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CNN "Anderson Cooper 360 Degrees" - Transcript: Interview with Senator Amy Klobuchar

Interview

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COOPER: Our next guest Senator Amy Klobuchar question Judge Barrett have focused part of her time on voter suppression and intimidation.

(BEGIN VIDEO CLIP)

SEN. AMY KLOBUCHAR (D) JUDICIARY COMMITTEE: Judge Barrett under federal law, is it illegal to intimidate voters at the polls? AMY CONEY BARRETT, SUPREME COURT NOMINEE: Senator Klobuchar, I can't characterize the facts in a hypothetical situation and I can't apply the law to a hypothetical set of facts.

KLOBUCHAR: OK. Well, I'll make it easier. 18 USC-594 outlaws anyone who intimidates, threatens, coerces or attempts to intimidate, threaten or coerce any other person for the purpose of interfering with the right of such other person to vote. This is a law that has been on the books for decades. Do you think a reasonable person would feel intimidated by the president presence of armed civilian groups at the polls?

[20:35:18]

BARRETT: Senator Klobuchar, you know, that is eliciting. I'm not sure whether it's a it's eliminating a legal opinion from me because the reasonable person standard, as you know, is one common in the law, or just an opinion as a citizen, but it's not something really that's appropriate for me to comment on.

(END VIDEO CLIP)

COOPER: Joining me now, is Senator Amy Klobuchar. I appreciate you being here. I'm wondering what you made of the Judges answers. She obviously is very reticent to give you an answer on voter suppression, election integrity.

KLOBUCHAR: I was actually pretty shocked because this isn't a court opinion that she's being asked, this is a law on the books. And I was just making the point, it's very relevant, because as you know, a contractor from outside of my state was actually trying to recruit outsiders, former Special Forces. That's what they asked for, to come in and stand at the poll places in Minnesota. And by the way, that is illegal. I want to make that clear on your show, even though she wouldn't talk about it is illegal. Under Minnesota law, there's going to have one person in the polling place, you can't intimidate people. There's all kinds of rules that apply. And so, that's why I asked it. And I was very much shocked, as well as the fact that she has a previous opinion that she wrote a dissent, in which she really downplayed voting rights to me talk about them as civic rights as opposed to individual rights.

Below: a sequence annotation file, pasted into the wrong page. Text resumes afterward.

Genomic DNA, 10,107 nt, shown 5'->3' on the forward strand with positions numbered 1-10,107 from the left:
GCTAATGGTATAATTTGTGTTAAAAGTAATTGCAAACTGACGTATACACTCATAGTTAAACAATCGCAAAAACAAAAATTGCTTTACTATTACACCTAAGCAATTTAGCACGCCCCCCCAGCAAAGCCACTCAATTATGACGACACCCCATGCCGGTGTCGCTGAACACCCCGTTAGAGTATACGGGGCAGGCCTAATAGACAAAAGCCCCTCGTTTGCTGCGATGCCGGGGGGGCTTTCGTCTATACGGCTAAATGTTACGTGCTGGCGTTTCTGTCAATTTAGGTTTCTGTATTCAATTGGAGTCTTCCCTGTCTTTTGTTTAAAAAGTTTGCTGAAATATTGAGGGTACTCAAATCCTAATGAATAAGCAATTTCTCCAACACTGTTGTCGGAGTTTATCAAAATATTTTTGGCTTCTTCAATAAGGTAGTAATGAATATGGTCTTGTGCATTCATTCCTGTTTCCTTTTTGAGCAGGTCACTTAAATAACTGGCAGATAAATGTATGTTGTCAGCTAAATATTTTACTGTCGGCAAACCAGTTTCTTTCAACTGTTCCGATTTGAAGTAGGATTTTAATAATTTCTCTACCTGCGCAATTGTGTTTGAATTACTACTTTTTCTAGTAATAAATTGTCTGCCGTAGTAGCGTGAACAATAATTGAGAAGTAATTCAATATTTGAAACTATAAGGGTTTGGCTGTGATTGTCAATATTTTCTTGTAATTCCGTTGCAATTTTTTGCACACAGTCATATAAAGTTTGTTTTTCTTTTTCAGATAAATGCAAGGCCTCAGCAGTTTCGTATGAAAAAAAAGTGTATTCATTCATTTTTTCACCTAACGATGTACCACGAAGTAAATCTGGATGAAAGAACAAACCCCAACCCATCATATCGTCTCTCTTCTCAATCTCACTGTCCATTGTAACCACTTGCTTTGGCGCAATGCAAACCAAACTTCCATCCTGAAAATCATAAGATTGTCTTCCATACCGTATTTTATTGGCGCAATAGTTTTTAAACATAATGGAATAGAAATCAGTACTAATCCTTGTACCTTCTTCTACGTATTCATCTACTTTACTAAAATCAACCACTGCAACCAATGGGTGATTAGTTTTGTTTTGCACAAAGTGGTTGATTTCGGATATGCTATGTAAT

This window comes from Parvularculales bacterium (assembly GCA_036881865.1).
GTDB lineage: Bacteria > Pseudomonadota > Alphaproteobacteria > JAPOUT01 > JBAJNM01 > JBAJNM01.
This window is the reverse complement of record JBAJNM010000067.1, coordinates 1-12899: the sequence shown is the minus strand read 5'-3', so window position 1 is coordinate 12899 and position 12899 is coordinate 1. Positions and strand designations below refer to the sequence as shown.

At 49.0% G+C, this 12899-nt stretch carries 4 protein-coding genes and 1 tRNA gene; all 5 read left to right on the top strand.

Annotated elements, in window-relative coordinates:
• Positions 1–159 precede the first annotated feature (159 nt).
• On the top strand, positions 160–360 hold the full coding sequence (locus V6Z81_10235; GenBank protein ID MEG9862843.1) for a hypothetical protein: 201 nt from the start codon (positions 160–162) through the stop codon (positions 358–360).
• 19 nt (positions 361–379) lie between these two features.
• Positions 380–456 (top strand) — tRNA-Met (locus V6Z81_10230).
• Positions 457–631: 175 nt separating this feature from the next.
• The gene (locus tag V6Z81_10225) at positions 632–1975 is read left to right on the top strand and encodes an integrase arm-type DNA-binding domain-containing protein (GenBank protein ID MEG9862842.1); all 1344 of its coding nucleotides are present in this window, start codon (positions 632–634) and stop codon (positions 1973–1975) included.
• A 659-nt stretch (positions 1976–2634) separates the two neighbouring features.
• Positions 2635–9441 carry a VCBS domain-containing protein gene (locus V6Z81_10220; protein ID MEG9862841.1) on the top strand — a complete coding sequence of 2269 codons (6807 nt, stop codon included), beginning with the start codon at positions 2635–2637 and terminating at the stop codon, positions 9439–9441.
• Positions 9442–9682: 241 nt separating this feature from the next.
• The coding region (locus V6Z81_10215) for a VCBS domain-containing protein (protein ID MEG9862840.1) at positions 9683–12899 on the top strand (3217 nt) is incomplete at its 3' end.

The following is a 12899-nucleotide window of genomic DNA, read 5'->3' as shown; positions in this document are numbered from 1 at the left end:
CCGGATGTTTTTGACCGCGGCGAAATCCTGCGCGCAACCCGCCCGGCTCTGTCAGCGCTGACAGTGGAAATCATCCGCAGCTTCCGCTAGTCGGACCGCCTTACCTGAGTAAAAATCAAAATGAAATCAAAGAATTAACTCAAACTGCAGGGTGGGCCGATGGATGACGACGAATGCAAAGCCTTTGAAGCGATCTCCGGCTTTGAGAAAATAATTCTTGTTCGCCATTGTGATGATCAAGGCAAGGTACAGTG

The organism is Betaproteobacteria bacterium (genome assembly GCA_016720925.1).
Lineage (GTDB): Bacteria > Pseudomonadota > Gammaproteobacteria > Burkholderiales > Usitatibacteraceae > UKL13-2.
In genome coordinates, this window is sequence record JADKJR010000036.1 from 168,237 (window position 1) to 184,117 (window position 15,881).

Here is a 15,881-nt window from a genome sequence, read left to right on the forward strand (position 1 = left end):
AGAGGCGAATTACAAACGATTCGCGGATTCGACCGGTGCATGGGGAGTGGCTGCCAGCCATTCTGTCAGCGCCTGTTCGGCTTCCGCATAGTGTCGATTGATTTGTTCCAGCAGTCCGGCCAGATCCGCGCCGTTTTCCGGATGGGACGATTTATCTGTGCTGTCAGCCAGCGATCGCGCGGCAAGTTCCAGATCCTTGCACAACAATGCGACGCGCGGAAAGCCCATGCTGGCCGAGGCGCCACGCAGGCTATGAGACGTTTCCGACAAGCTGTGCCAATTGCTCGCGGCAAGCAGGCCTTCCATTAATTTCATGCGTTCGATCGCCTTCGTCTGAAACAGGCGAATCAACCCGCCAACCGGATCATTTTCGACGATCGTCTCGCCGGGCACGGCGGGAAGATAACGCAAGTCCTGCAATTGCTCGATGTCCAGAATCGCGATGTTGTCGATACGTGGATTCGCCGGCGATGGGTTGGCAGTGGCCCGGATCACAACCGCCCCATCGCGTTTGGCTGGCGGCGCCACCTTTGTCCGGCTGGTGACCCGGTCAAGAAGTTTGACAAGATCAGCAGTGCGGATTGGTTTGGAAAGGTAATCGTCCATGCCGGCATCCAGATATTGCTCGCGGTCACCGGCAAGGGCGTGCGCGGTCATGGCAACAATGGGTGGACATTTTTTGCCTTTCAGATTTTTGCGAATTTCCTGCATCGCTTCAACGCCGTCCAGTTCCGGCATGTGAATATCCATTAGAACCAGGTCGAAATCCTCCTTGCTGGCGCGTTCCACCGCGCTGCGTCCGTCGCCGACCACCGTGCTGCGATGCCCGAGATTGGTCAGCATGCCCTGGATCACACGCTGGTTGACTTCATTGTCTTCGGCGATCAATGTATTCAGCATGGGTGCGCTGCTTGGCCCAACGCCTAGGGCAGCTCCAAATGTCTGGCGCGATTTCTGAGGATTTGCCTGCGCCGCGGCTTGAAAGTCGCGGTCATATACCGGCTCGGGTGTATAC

And, you know, we're losing a seat of Ruth Bader Ginsburg here. And I don't want to be filled by someone that doesn't share Justice Ginsburg, profound commitment to voting rights. She's the one that wrote that dissent in the show be case, which was her blueprint for the future, and which she talked about. I mean, she talked about how Congress should have the reigns, how she talked about in that case, how you shouldn't be throwing out the protections from the Voting Rights Act. And as I asked the Judge today, they got thrown out because of the majority, and now over 20 states have enacted laws that suppress the vote. So Ruth Bader Ginsburg was right. But Justice -- Judge Coney Barrett would not agree that she was right.

COOPER: Is it -- I mean, is it fair to assume that that she would go to the mat for President Trump, if he contested the election? I mean, she will have a lifetime appointment. She wouldn't be beholden to him for her job security. You know, there are those who say, give her the benefit of the doubt.